Blizzard’s Wizard

Blizzard’s Wizard
Ask any of the Warcraft acolytes who slavishly attended HMV’s Burning Crusade launch for their opinion of Itzik Ben Bassat and they’ll tell tales of the Blizzard boss’s infectious excitability. Those dressed head-to-toe in makeshift Ork-wear that night got a ringside seat as Bassat’s enthusiasm spilled over – including a PR-deflating hint of a new Starcraft release by 2008, which has fuelled frenzied fanboy conjecture ever since.

But as the VP of Business Development of a European division that was, according to experts, ‘doomed from the start’, few in the industry would begrudge Bassat his impulsive moment of glory.
“Analysts didn’t believe there was an MMO market in Europe when we launched three years ago,” he explains. “They projected a total of 230,000 subscribers in the European market in 2005 – now we’re up to 1.5 million. Even Vivendi thought we were insane to launch here. It was our deep belief and Vivendi’s trust that got us to the situation we’re in today.”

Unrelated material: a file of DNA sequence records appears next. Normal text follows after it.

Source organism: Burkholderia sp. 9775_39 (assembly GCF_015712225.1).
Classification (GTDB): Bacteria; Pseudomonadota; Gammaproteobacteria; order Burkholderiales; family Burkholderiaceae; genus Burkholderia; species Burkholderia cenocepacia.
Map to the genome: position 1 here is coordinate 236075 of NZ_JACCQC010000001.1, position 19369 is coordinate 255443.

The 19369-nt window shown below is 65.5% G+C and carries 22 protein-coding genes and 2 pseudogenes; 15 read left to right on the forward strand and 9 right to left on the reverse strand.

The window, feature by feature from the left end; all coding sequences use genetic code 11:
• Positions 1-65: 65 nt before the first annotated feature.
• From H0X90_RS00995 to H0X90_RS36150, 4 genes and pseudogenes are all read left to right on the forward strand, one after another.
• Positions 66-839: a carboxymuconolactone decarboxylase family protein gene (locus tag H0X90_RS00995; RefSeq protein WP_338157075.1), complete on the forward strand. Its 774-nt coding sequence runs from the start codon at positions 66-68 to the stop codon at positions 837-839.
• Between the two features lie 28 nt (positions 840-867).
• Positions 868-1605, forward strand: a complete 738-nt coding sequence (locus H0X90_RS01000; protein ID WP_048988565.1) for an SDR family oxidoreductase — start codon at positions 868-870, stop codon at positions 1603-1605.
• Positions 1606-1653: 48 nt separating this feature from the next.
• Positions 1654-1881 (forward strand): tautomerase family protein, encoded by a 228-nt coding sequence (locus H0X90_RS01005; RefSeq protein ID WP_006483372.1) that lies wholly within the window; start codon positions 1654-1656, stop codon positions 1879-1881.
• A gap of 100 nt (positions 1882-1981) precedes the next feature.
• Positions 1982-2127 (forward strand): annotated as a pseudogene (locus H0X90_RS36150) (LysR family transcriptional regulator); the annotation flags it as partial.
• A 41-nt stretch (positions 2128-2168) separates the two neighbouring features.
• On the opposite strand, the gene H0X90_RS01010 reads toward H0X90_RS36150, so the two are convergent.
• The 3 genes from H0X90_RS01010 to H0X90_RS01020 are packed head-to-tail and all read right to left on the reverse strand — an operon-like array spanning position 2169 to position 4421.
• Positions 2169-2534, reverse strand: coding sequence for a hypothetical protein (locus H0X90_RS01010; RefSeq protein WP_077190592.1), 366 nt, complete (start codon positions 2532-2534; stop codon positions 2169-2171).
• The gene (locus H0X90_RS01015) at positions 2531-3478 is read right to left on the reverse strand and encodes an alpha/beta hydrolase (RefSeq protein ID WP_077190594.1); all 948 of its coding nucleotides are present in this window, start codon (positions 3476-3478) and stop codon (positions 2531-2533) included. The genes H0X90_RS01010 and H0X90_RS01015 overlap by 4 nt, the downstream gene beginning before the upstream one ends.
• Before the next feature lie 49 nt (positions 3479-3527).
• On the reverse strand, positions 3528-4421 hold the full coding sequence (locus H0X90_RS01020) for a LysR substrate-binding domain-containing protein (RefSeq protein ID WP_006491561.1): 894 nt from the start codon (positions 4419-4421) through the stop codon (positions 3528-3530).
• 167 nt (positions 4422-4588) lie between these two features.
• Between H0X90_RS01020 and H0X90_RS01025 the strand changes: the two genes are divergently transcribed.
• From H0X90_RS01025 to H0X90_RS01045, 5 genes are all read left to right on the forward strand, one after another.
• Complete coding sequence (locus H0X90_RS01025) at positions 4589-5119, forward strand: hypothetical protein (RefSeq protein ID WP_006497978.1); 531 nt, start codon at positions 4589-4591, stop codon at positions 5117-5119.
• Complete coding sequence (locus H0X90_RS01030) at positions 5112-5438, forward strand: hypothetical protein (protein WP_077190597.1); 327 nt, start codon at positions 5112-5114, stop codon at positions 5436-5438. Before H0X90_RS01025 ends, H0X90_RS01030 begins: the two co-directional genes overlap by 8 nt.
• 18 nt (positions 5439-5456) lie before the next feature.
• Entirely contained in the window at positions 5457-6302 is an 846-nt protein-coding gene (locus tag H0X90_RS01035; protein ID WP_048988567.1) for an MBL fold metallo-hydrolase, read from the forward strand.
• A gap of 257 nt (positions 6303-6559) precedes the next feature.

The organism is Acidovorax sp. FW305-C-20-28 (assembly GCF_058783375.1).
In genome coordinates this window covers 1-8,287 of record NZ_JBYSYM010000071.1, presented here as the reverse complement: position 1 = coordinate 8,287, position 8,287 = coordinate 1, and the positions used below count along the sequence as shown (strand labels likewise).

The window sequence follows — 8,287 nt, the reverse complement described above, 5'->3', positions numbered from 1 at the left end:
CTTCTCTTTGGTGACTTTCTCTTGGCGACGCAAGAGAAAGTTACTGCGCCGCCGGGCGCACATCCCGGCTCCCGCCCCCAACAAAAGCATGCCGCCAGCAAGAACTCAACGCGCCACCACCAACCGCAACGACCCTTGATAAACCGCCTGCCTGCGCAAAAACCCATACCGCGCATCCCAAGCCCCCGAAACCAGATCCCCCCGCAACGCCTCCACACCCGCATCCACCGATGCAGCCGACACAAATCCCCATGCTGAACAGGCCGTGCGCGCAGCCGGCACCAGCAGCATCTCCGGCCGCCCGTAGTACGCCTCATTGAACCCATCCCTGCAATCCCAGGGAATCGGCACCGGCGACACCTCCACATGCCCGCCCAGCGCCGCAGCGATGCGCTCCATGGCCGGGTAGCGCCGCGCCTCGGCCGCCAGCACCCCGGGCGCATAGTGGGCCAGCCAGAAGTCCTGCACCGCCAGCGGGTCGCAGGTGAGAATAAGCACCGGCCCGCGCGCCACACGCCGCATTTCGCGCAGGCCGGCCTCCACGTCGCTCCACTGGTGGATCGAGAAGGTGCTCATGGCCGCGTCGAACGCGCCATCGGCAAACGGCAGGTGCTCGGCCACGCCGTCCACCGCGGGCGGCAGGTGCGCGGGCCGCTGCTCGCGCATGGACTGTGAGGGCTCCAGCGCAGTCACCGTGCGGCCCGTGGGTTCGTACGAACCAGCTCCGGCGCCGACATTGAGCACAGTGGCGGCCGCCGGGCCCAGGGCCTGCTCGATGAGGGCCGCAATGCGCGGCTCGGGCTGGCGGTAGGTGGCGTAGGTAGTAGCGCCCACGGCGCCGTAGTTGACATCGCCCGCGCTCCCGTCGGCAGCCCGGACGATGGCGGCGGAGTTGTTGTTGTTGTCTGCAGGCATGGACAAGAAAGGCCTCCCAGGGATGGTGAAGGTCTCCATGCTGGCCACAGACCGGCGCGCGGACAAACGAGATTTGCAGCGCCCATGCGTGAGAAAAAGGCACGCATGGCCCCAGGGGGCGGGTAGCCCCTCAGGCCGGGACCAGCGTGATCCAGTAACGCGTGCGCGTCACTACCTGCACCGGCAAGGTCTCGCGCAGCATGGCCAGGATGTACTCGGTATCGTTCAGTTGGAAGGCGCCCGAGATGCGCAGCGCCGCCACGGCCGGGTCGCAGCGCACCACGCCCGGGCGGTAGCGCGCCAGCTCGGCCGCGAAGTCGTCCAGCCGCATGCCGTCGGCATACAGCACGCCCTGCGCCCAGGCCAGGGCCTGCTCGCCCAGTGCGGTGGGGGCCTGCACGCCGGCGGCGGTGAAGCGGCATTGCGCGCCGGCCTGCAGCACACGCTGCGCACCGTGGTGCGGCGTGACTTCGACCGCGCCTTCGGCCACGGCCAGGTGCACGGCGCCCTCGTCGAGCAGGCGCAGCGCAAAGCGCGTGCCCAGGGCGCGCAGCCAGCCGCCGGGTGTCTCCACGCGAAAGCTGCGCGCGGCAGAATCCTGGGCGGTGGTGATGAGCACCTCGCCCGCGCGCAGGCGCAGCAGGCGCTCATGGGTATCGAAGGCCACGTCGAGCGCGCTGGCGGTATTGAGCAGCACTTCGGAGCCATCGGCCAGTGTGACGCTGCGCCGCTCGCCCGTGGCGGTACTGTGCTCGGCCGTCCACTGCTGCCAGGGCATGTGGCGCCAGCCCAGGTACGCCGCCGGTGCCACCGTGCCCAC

That ‘deep belief’ has helped Warcraft magnetise eight million subscribers worldwide. But attracting a mass of gamers as big as the entire population of Moscow has been taken with a pinch of salt by the firm– because Blizzard’s eyes are firmly fixed on double figures.

“Eight million is unbelievable, but people forget that we had over 13 million active users for,” says Bassat. “We designed Warcraft to be our most accessible game ever, and we’re starting to reap the benefits. We’ve heard tons of stories of huge fans who didn’t like gaming before friends recommended Warcraft – and we’re expecting that word of mouth appeal to grow with Burning Crusade.”

Blizzard’s steely loyalty to PC gaming has led to rife speculation over the company’s future relationship with home consoles. Despite constant press enquiries on the subject, Bassat remains surprisingly candid – and enthused – on the subject. And one company has caught his attention in particular.
“I love Xbox 360,” he reveals. “What Microsoft has done with Live is really remarkable and should get more credit from both the gaming print and online communities.

“We would absolutely consider working with Microsoft in the future. They’re now at the stage where they understand gaming and they understand online. MMORPG is one genre, but there are many more types of games we could provide.

“Warcraft will remain PC-only but we’re talking with Microsoft, we’re talking with Sony and we’re evaluating whether we want each project to be more than PC or not. As consoles provide something increasingly similar to a PC-style online experience, they become closer to what Blizzard is all about.”


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